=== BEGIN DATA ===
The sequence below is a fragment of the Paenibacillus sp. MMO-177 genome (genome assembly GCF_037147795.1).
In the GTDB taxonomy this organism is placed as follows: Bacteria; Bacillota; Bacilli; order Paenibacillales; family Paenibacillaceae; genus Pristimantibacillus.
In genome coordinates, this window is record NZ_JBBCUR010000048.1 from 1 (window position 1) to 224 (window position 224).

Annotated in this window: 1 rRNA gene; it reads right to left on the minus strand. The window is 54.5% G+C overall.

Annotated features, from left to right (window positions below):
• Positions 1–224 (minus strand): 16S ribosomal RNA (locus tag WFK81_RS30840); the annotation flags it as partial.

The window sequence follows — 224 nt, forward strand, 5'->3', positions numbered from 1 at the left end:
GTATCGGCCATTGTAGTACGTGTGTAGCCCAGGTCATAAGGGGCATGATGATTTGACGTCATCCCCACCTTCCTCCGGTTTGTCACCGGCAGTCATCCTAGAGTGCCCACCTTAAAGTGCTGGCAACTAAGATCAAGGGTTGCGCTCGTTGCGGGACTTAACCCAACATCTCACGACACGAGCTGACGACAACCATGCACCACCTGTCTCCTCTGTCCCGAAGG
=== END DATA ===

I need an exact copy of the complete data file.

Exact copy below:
The sequence below is a fragment of the Paenibacillus sp. MMO-177 genome (genome assembly GCF_037147795.1).
In the GTDB taxonomy this organism is placed as follows: Bacteria; Bacillota; Bacilli; order Paenibacillales; family Paenibacillaceae; genus Pristimantibacillus.
In genome coordinates, this window is record NZ_JBBCUR010000048.1 from 1 (window position 1) to 224 (window position 224).

Annotated in this window: 1 rRNA gene; it reads right to left on the minus strand. The window is 54.5% G+C overall.

Annotated features, from left to right (window positions below):
• Positions 1–224 (minus strand): 16S ribosomal RNA (locus tag WFK81_RS30840); the annotation flags it as partial.

The window sequence follows — 224 nt, forward strand, 5'->3', positions numbered from 1 at the left end:
GTATCGGCCATTGTAGTACGTGTGTAGCCCAGGTCATAAGGGGCATGATGATTTGACGTCATCCCCACCTTCCTCCGGTTTGTCACCGGCAGTCATCCTAGAGTGCCCACCTTAAAGTGCTGGCAACTAAGATCAAGGGTTGCGCTCGTTGCGGGACTTAACCCAACATCTCACGACACGAGCTGACGACAACCATGCACCACCTGTCTCCTCTGTCCCGAAGG